By Laurie Coker
It is easy to get cynical and discouraged about sequels and remakes after writing reviews for over 15 years and seeing thousands of movies. Enter Jurassic World – roll eyes. No sequel or remake can capture the same spectacle, awe and surprise of a film like Jurassic Park, any more than any shark movie can ever surpass Jaws. Nothing will ever replace the shock of seeing that monstrous, toothy mouth of a T-Rex or seeing raptors running after small children, with the intention of swiftly shredding them. I have found that helps to keep expectations low rather than to suffer disappointment, but Jurassic World doesn’t actually disappoint. In fact, it entertains even in its simplicity of story – offering up impressive creatures, plenty of fodder and an enjoyable cast.
Opening in present time, Jurassic World gives us a park far beyond Dr. Hammond’s wildest dreams – an island, with a resort and an amusement park of extraordinary proportions – in size, number of visitors and quality of attractions and rides. However, in the ten years since this park opened, visitor rates have declined, so owner (Irrfan Kahn), park director Claire Deering (Bryce Dallas Howard) and the geneticists of Jurassic World choose to create a creature like no other, a bigger, badder, behemoth dinosaur. Claire’s two nephews come for a visit and she pawns them off on her assistant. Meanwhile, animal specialist, Owen Grady (Chris Pratt) trains raptors to follow his instructions and he is approached by Vic Hoskins (Vincent Di’Onofrio), who wants to use the raptors as secret weapons of war – he’s the film’s compulsory bad guy of sorts. When the park’s experiment escapes and begins to eat people, rides and other dinosaurs, and Claire’s nephews are unaccounted for, Claire seeks out Owen to help her make things right.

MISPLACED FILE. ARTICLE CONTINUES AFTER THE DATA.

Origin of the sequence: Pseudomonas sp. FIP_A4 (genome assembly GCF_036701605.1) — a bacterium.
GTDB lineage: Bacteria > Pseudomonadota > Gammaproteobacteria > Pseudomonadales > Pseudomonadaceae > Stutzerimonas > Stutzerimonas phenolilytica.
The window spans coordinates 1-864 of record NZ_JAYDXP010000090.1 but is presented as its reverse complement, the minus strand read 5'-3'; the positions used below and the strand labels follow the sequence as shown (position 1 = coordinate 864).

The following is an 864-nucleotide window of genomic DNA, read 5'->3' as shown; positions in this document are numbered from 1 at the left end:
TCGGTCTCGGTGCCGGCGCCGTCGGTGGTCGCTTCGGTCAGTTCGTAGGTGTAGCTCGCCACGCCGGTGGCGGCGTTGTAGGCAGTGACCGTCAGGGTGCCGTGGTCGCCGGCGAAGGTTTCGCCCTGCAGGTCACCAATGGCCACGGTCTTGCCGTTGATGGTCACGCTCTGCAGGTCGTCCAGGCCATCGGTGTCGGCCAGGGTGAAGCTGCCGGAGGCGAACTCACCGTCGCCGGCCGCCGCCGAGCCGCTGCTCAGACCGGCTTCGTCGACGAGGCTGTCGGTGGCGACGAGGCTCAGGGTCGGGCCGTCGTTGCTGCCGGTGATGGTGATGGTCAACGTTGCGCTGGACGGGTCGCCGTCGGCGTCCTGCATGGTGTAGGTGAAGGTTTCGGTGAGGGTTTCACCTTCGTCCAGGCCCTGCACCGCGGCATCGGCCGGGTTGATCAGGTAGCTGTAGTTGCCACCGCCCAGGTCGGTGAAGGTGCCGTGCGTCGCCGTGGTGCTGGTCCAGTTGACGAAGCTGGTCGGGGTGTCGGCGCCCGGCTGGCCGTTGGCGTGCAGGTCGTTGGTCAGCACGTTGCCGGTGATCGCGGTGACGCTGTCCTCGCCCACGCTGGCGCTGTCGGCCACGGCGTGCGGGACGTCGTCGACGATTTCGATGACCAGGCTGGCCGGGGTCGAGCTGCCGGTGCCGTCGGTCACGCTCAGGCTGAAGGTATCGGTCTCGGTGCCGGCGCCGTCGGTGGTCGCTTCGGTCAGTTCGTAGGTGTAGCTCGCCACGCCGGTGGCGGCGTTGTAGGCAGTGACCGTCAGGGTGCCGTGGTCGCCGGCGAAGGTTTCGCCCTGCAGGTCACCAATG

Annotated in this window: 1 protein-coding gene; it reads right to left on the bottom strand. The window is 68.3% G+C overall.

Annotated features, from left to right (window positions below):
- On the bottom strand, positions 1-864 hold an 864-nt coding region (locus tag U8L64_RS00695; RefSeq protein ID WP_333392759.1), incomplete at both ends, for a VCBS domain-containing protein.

With ample homage to the original film, Jurassic World creators don’t try to out do or repeat Jurassic Park. No, this film stands alone and manages to entertain in a genre where the element of surprise is all but lost and unexpectedly, this new venture does have its shocks. There is plenty of food for the snatching (think Disneyworld crowds) and tenses moments and far more monumental and visually exciting brutes. Pratt is perfect in this role, adding humor and charisma – he is handsome and humorous and has great hair. Howard manages the archetypal career over family professional woman with ease, and as Claire, she literally rolls up her sleeves and works with Owen save her nephews and the park from mad men and the monster they unleash on unsuspecting tourists. The ensemble cast is excellent and even the kid actors do well, which is nice.
Jurassic World offers enough to engage old and young fans. It’s not fresh, but its silly, action packed, dinosaur-dining fun. Visually exciting and filled with thrills, the PG-13 rate film is an excellent summer diversion for the family, although I cannot recommend it for small children. I am placing a B in my grade book – Executive Produce Stephen Spielberg has a money maker here.